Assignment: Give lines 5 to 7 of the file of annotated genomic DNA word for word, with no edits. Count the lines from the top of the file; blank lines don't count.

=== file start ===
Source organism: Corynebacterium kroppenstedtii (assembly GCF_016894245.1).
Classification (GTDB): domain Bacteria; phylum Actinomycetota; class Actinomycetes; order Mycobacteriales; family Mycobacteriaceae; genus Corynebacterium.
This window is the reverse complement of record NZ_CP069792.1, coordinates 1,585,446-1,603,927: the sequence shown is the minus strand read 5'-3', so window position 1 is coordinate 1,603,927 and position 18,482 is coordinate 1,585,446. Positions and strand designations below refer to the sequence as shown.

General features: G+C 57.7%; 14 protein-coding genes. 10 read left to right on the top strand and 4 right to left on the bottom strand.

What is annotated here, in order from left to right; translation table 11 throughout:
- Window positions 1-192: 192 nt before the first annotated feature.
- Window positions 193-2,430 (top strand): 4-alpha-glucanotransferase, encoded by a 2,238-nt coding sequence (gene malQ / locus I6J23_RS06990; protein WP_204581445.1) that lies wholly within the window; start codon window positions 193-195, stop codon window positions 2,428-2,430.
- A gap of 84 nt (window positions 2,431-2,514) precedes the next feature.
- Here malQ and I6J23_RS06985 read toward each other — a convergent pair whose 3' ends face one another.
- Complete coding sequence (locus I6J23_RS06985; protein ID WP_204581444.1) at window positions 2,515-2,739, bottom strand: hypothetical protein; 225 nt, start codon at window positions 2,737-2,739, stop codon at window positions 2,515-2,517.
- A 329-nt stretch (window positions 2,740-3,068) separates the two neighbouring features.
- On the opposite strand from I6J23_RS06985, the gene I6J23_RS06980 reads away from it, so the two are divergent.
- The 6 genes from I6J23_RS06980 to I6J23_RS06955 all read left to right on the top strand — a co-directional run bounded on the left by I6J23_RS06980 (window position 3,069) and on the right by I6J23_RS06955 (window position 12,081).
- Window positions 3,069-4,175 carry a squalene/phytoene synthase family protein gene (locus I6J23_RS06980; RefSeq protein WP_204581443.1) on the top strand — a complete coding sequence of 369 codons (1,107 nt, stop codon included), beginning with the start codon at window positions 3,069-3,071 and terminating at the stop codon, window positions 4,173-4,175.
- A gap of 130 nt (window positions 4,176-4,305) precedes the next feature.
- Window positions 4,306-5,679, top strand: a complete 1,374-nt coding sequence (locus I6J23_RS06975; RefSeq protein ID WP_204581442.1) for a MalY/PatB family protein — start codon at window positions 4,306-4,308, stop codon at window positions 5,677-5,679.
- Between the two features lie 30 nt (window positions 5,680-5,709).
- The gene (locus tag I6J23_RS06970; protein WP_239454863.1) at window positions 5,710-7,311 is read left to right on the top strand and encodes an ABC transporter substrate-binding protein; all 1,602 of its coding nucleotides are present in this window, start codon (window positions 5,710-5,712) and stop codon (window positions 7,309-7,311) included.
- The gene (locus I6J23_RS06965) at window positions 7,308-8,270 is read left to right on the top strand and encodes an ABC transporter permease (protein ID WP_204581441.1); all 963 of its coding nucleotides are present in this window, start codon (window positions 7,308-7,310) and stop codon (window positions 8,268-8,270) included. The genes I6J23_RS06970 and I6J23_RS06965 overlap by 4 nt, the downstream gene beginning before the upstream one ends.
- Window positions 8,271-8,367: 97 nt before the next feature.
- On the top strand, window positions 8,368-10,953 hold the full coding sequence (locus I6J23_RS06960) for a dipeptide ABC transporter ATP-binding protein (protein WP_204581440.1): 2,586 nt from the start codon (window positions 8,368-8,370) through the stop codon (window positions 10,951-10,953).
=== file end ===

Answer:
What is annotated here, in order from left to right; translation table 11 throughout:
- Window positions 1-192: 192 nt before the first annotated feature.
- Window positions 193-2,430 (top strand): 4-alpha-glucanotransferase, encoded by a 2,238-nt coding sequence (gene malQ / locus I6J23_RS06990; protein WP_204581445.1) that lies wholly within the window; start codon window positions 193-195, stop codon window positions 2,428-2,430.